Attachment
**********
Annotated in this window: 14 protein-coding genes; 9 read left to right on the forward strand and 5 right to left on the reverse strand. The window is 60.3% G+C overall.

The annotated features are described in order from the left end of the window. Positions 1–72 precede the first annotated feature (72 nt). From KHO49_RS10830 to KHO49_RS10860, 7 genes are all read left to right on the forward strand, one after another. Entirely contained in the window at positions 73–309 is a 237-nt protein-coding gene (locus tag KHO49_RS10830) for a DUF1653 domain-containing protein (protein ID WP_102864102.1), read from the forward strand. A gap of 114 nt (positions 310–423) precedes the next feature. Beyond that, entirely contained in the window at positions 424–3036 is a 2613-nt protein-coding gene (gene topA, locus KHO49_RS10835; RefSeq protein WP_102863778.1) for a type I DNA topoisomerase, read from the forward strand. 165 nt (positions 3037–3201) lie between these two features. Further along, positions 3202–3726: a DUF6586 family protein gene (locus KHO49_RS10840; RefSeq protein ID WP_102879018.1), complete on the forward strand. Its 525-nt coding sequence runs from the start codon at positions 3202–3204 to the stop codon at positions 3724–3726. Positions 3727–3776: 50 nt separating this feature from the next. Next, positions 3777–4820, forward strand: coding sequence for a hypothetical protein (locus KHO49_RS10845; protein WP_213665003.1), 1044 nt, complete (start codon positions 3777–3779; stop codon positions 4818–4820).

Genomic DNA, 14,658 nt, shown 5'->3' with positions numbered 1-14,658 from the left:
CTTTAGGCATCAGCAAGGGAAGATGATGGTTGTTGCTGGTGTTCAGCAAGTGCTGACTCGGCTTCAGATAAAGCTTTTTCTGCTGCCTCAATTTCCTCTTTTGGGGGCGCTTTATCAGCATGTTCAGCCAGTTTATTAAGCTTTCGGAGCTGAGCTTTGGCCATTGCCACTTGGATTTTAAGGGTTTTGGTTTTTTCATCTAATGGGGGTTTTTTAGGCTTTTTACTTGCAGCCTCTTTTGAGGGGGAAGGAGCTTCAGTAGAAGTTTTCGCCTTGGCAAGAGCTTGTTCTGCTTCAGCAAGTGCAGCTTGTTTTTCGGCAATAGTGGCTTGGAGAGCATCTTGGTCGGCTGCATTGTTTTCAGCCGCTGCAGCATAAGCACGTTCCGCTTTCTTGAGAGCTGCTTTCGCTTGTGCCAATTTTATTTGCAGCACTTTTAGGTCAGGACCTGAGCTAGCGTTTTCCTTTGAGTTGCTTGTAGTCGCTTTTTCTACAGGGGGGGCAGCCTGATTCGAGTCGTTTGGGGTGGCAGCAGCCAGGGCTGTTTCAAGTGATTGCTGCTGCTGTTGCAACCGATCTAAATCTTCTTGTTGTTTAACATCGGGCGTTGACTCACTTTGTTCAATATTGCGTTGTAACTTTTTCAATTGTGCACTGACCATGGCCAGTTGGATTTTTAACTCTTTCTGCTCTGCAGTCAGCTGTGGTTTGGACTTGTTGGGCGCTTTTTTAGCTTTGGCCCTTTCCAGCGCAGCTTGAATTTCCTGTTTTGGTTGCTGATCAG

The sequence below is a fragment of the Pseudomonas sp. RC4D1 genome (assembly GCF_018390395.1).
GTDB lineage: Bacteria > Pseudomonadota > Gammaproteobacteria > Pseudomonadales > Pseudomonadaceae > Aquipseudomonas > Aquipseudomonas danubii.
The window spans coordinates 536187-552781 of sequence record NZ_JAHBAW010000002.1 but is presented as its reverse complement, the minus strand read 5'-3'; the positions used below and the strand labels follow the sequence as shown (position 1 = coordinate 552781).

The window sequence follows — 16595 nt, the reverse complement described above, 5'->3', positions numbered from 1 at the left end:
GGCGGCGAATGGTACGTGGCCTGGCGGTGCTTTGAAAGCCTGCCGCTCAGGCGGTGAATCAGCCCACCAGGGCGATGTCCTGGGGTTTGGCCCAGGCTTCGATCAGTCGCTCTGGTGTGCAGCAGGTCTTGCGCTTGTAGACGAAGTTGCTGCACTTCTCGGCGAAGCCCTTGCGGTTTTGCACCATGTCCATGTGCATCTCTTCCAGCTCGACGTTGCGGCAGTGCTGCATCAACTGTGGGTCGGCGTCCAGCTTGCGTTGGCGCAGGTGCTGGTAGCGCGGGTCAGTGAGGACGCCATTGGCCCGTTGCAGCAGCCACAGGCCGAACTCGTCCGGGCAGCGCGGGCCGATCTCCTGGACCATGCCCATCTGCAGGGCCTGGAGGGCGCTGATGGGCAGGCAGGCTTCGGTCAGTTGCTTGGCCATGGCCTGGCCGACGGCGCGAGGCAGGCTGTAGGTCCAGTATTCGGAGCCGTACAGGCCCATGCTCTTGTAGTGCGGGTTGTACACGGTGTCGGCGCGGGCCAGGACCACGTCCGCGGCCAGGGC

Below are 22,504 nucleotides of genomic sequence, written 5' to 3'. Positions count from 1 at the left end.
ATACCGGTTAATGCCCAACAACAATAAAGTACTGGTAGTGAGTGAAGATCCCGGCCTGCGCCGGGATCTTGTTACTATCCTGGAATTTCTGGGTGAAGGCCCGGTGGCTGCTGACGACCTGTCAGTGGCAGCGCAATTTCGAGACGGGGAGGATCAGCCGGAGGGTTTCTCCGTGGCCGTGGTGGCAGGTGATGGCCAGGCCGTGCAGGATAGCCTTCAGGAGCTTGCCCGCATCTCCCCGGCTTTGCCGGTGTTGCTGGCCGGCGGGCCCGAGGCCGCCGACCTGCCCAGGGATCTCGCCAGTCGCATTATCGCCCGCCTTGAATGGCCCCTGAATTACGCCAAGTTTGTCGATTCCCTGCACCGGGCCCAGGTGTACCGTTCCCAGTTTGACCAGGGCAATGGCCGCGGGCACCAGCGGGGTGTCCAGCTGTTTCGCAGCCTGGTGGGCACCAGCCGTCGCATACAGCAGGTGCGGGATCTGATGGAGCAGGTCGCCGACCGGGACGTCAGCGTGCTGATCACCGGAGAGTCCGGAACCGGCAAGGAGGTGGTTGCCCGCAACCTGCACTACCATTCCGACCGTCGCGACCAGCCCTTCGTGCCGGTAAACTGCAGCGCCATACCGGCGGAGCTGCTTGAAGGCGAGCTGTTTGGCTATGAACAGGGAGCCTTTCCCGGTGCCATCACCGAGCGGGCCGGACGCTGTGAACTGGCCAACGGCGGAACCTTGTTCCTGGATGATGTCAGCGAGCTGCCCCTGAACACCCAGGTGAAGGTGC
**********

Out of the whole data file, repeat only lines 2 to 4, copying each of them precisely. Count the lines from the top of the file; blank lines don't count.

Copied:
The annotated features are described in order from the left end of the window. Positions 1–72 precede the first annotated feature (72 nt). From KHO49_RS10830 to KHO49_RS10860, 7 genes are all read left to right on the forward strand, one after another. Entirely contained in the window at positions 73–309 is a 237-nt protein-coding gene (locus tag KHO49_RS10830) for a DUF1653 domain-containing protein (protein ID WP_102864102.1), read from the forward strand. A gap of 114 nt (positions 310–423) precedes the next feature. Beyond that, entirely contained in the window at positions 424–3036 is a 2613-nt protein-coding gene (gene topA, locus KHO49_RS10835; RefSeq protein WP_102863778.1) for a type I DNA topoisomerase, read from the forward strand. 165 nt (positions 3037–3201) lie between these two features. Further along, positions 3202–3726: a DUF6586 family protein gene (locus KHO49_RS10840; RefSeq protein ID WP_102879018.1), complete on the forward strand. Its 525-nt coding sequence runs from the start codon at positions 3202–3204 to the stop codon at positions 3724–3726. Positions 3727–3776: 50 nt separating this feature from the next. Next, positions 3777–4820, forward strand: coding sequence for a hypothetical protein (locus KHO49_RS10845; protein WP_213665003.1), 1044 nt, complete (start codon positions 3777–3779; stop codon positions 4818–4820).

Genomic DNA, 14,658 nt, shown 5'->3' with positions numbered 1-14,658 from the left:
CTTTAGGCATCAGCAAGGGAAGATGATGGTTGTTGCTGGTGTTCAGCAAGTGCTGACTCGGCTTCAGATAAAGCTTTTTCTGCTGCCTCAATTTCCTCTTTTGGGGGCGCTTTATCAGCATGTTCAGCCAGTTTATTAAGCTTTCGGAGCTGAGCTTTGGCCATTGCCACTTGGATTTTAAGGGTTTTGGTTTTTTCATCTAATGGGGGTTTTTTAGGCTTTTTACTTGCAGCCTCTTTTGAGGGGGAAGGAGCTTCAGTAGAAGTTTTCGCCTTGGCAAGAGCTTGTTCTGCTTCAGCAAGTGCAGCTTGTTTTTCGGCAATAGTGGCTTGGAGAGCATCTTGGTCGGCTGCATTGTTTTCAGCCGCTGCAGCATAAGCACGTTCCGCTTTCTTGAGAGCTGCTTTCGCTTGTGCCAATTTTATTTGCAGCACTTTTAGGTCAGGACCTGAGCTAGCGTTTTCCTTTGAGTTGCTTGTAGTCGCTTTTTCTACAGGGGGGGCAGCCTGATTCGAGTCGTTTGGGGTGGCAGCAGCCAGGGCTGTTTCAAGTGATTGCTGCTGCTGTTGCAACCGATCTAAATCTTCTTGTTGTTTAACATCGGGCGTTGACTCACTTTGTTCAATATTGCGTTGTAACTTTTTCAATTGTGCACTGACCATGGCCAGTTGGATTTTTAACTCTTTCTGCTCTGCAGTCAGCTGTGGTTTGGACTTGTTGGGCGCTTTTTTAGCTTTGGCCCTTTCCAGCGCAGCTTGAATTTCCTGTTTTGGTTGCTGATCAG